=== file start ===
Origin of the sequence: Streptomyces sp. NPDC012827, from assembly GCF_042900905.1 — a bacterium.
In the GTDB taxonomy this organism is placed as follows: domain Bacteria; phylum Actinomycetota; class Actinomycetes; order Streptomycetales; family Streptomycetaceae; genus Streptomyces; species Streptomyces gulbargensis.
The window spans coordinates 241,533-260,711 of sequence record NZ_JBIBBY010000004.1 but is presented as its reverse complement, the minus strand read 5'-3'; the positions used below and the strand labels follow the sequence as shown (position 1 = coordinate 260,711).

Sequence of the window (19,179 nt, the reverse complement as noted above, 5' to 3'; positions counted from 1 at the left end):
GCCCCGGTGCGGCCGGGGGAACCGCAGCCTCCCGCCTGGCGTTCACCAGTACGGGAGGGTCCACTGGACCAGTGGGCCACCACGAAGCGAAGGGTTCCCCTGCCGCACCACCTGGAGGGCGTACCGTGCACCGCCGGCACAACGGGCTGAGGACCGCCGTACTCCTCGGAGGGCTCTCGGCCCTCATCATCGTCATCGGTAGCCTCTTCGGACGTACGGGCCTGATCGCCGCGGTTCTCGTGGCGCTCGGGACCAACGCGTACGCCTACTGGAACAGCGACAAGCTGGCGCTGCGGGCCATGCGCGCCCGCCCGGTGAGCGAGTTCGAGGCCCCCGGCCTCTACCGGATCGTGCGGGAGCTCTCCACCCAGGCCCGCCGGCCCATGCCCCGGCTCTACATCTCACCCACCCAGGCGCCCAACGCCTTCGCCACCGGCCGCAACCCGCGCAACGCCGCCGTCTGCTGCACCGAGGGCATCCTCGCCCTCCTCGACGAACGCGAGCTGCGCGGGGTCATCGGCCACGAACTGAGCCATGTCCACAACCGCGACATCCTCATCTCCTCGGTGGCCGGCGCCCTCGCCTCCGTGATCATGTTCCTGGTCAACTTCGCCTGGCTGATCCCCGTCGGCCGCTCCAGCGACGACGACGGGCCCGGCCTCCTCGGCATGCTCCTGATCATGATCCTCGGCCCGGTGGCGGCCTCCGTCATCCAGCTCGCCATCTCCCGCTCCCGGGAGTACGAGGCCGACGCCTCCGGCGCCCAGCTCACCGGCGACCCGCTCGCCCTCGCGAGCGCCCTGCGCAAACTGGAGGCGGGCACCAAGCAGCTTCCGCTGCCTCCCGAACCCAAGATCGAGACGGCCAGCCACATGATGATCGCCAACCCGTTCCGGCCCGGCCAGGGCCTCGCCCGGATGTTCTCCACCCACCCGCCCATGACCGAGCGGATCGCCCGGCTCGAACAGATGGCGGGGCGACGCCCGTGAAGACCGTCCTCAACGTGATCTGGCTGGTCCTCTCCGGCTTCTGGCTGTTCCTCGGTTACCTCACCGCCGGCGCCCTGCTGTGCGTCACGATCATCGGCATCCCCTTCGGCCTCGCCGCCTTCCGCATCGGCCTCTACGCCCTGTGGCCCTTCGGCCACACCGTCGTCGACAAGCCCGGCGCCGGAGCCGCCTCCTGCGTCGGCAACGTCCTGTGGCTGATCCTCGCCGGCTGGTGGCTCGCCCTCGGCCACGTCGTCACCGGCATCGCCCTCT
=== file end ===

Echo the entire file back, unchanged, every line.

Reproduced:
Origin of the sequence: Streptomyces sp. NPDC012827, from assembly GCF_042900905.1 — a bacterium.
In the GTDB taxonomy this organism is placed as follows: domain Bacteria; phylum Actinomycetota; class Actinomycetes; order Streptomycetales; family Streptomycetaceae; genus Streptomyces; species Streptomyces gulbargensis.
The window spans coordinates 241,533-260,711 of sequence record NZ_JBIBBY010000004.1 but is presented as its reverse complement, the minus strand read 5'-3'; the positions used below and the strand labels follow the sequence as shown (position 1 = coordinate 260,711).

Sequence of the window (19,179 nt, the reverse complement as noted above, 5' to 3'; positions counted from 1 at the left end):
GCCCCGGTGCGGCCGGGGGAACCGCAGCCTCCCGCCTGGCGTTCACCAGTACGGGAGGGTCCACTGGACCAGTGGGCCACCACGAAGCGAAGGGTTCCCCTGCCGCACCACCTGGAGGGCGTACCGTGCACCGCCGGCACAACGGGCTGAGGACCGCCGTACTCCTCGGAGGGCTCTCGGCCCTCATCATCGTCATCGGTAGCCTCTTCGGACGTACGGGCCTGATCGCCGCGGTTCTCGTGGCGCTCGGGACCAACGCGTACGCCTACTGGAACAGCGACAAGCTGGCGCTGCGGGCCATGCGCGCCCGCCCGGTGAGCGAGTTCGAGGCCCCCGGCCTCTACCGGATCGTGCGGGAGCTCTCCACCCAGGCCCGCCGGCCCATGCCCCGGCTCTACATCTCACCCACCCAGGCGCCCAACGCCTTCGCCACCGGCCGCAACCCGCGCAACGCCGCCGTCTGCTGCACCGAGGGCATCCTCGCCCTCCTCGACGAACGCGAGCTGCGCGGGGTCATCGGCCACGAACTGAGCCATGTCCACAACCGCGACATCCTCATCTCCTCGGTGGCCGGCGCCCTCGCCTCCGTGATCATGTTCCTGGTCAACTTCGCCTGGCTGATCCCCGTCGGCCGCTCCAGCGACGACGACGGGCCCGGCCTCCTCGGCATGCTCCTGATCATGATCCTCGGCCCGGTGGCGGCCTCCGTCATCCAGCTCGCCATCTCCCGCTCCCGGGAGTACGAGGCCGACGCCTCCGGCGCCCAGCTCACCGGCGACCCGCTCGCCCTCGCGAGCGCCCTGCGCAAACTGGAGGCGGGCACCAAGCAGCTTCCGCTGCCTCCCGAACCCAAGATCGAGACGGCCAGCCACATGATGATCGCCAACCCGTTCCGGCCCGGCCAGGGCCTCGCCCGGATGTTCTCCACCCACCCGCCCATGACCGAGCGGATCGCCCGGCTCGAACAGATGGCGGGGCGACGCCCGTGAAGACCGTCCTCAACGTGATCTGGCTGGTCCTCTCCGGCTTCTGGCTGTTCCTCGGTTACCTCACCGCCGGCGCCCTGCTGTGCGTCACGATCATCGGCATCCCCTTCGGCCTCGCCGCCTTCCGCATCGGCCTCTACGCCCTGTGGCCCTTCGGCCACACCGTCGTCGACAAGCCCGGCGCCGGAGCCGCCTCCTGCGTCGGCAACGTCCTGTGGCTGATCCTCGCCGGCTGGTGGCTCGCCCTCGGCCACGTCGTCACCGGCATCGCCCTCT